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REAL BREXIT – First Instance Effects

Yesterday, Monday 20th November 2017, the EU 27 European affairs ministers took the decision to move two European agencies from London after Brexit giving the first physical sign of the effects of the UK leaving the European Union.

The European Medicines Agency and the European Banking Authority, both currently operate from Canary Warf will be relocated to Amsterdam and Paris respectively.

These two organizations employ 1,050 between them and are highly regarded regulatory bodies their significant roles are outlined below.

 The European Medicines Agency

The European Medicines Agency (EMA) protects and promotes human and animal health by evaluating and monitoring medicines within the European Union (EU) and the European Economic Area (EEA).

What it does

The Agency’s main responsibilities are authorising and monitoring medicines in the EU. Companies apply to it for a single marketing authorisation, which is issued by the European Commission. If granted, this enables them to market the medicine concerned throughout the EU and the EEA.

It is perceived to be one of the EU’s most important agencies and is a central hub with over 36,000 scientists and regulators visiting each year.

The European Banking Authority

The EBA is the EU agency tasked with implementing a standard set of rules to regulate and supervise banking across all EU countries. Its aim is to create an efficient, transparent and stable single market in EU banking products.

What it does

  • Provides input into the creation of a single, standard set of rules for EU banking – the Single Rulebook.
  • Provides centralised disclosure of supervisory data on EU banks (to increase transparency, market discipline and financial stability across the EU).
  • Promotes cooperation between national authorities on supervising banking groups that operate in more than 1 country, and mediates disputes involving more than 1 country.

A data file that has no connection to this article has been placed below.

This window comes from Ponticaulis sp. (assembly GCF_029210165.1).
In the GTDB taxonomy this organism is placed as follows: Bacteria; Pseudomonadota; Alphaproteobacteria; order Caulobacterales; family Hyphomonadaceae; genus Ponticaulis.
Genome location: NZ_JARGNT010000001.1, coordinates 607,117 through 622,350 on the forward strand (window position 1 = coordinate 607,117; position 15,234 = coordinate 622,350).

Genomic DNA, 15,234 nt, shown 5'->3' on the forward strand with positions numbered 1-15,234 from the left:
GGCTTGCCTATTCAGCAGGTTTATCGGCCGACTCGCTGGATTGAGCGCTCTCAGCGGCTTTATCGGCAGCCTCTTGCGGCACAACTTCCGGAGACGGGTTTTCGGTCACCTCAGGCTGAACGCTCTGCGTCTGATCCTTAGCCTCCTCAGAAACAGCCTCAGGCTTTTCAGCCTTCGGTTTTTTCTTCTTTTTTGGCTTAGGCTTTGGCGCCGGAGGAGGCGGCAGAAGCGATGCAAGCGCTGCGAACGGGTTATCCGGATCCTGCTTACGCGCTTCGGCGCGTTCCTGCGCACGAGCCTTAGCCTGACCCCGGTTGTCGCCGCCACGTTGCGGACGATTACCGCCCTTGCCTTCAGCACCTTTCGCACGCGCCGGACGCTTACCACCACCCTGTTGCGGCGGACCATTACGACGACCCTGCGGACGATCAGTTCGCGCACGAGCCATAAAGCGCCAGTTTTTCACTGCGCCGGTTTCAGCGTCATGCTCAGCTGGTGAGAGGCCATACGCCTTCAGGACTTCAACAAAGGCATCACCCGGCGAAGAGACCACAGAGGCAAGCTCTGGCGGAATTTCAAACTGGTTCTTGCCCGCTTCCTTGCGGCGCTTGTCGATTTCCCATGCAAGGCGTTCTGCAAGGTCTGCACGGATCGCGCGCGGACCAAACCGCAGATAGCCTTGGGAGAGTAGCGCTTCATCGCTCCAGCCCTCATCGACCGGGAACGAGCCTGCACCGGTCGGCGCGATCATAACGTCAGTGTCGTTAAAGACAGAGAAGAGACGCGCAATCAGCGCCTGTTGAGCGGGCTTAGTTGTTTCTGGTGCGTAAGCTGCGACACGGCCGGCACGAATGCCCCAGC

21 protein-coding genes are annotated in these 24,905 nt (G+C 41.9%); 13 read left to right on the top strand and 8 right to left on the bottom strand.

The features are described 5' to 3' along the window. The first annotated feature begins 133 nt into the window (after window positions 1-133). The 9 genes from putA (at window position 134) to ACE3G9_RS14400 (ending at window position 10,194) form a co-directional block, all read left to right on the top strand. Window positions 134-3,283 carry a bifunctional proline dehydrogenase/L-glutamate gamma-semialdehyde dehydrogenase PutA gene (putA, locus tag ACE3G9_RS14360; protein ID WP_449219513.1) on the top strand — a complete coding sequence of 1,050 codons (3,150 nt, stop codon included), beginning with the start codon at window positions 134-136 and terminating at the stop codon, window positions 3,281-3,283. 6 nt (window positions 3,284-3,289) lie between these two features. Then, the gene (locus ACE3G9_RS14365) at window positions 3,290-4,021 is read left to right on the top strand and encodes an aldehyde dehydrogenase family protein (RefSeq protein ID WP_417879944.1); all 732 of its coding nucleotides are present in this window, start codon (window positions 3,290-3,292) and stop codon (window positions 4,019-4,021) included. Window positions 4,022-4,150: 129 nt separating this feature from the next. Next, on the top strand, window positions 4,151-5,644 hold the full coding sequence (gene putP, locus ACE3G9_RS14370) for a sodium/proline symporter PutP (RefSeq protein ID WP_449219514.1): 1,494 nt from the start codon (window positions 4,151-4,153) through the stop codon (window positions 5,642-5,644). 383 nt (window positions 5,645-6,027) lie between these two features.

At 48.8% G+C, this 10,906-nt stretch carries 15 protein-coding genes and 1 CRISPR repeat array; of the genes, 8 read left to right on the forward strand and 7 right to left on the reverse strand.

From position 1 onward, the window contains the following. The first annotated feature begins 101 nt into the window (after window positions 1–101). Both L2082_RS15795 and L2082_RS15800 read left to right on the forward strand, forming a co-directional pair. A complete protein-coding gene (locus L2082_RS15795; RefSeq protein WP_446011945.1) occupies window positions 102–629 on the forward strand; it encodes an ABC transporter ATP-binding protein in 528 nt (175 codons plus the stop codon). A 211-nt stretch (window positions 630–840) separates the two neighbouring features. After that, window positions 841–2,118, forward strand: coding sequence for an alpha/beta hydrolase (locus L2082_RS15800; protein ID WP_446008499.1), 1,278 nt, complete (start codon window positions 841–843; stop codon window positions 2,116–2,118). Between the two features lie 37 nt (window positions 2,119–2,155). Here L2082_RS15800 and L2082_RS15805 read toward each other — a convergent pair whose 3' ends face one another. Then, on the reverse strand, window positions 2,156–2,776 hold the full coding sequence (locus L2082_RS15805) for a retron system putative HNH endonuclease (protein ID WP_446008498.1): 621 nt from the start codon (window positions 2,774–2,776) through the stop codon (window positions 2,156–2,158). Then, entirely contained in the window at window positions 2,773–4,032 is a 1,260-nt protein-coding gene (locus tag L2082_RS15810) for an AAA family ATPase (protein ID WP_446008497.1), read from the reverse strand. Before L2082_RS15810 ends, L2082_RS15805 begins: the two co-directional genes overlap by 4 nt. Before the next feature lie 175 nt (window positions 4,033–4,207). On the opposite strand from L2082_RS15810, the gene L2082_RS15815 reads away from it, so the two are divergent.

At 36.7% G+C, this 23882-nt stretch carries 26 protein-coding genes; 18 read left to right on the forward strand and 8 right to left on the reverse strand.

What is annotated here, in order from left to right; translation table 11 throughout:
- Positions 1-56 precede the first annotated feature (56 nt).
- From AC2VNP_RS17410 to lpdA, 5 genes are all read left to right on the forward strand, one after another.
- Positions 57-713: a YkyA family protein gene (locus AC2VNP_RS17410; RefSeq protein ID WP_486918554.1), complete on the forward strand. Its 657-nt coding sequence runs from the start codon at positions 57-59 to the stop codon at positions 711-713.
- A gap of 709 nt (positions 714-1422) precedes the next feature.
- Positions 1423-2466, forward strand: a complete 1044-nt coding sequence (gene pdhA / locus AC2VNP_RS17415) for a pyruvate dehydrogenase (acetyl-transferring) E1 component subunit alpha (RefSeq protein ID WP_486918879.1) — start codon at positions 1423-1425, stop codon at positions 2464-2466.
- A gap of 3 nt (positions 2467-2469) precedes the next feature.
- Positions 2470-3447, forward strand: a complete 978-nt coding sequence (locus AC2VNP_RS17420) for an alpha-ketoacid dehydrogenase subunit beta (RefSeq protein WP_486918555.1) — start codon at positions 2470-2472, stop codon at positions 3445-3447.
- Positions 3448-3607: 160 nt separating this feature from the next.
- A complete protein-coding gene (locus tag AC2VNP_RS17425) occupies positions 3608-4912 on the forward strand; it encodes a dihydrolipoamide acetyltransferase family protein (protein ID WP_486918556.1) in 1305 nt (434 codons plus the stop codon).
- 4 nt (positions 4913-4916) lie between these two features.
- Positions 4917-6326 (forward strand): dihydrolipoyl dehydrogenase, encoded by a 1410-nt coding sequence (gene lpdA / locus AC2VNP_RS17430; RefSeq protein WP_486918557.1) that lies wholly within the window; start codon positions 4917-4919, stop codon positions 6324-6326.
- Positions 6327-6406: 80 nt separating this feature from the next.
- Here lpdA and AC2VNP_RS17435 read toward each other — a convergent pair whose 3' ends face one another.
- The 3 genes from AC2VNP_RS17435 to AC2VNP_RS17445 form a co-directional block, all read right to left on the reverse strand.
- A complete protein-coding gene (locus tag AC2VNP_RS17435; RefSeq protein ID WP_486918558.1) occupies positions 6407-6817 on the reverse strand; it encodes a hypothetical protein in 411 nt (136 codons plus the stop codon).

• Promotes a transparent, simple and fair EU market for consumers of financial products and services, and ensures all consumers are treated fairly and protected across the EU.

The European Banking Authority was established after the 2008 financial crash to strengthen financial oversight in the financial sector.

The EU’s Chief Negotiator, Michel Barnier, told a Brussels conference:

“The 27 will continue to deepen the work of those agencies, together. They will share the costs for running those agencies. Our businesses will benefit from their expertise. All of their work is firmly based on the EU treaties which the UK decided to leave.”

He made it clear that the UK could not expect to remain in some EU agencies once it left the EU. He said the freedom to leave the EU also implied a freedom and responsibility to build its own administrative capacity.

That the UK must leave these agencies altogether raises some serious issues about the future relationship between the UK and the EU in these areas. It also begs the question as to how far the UK is in making preparation to “go it alone” in these matters?



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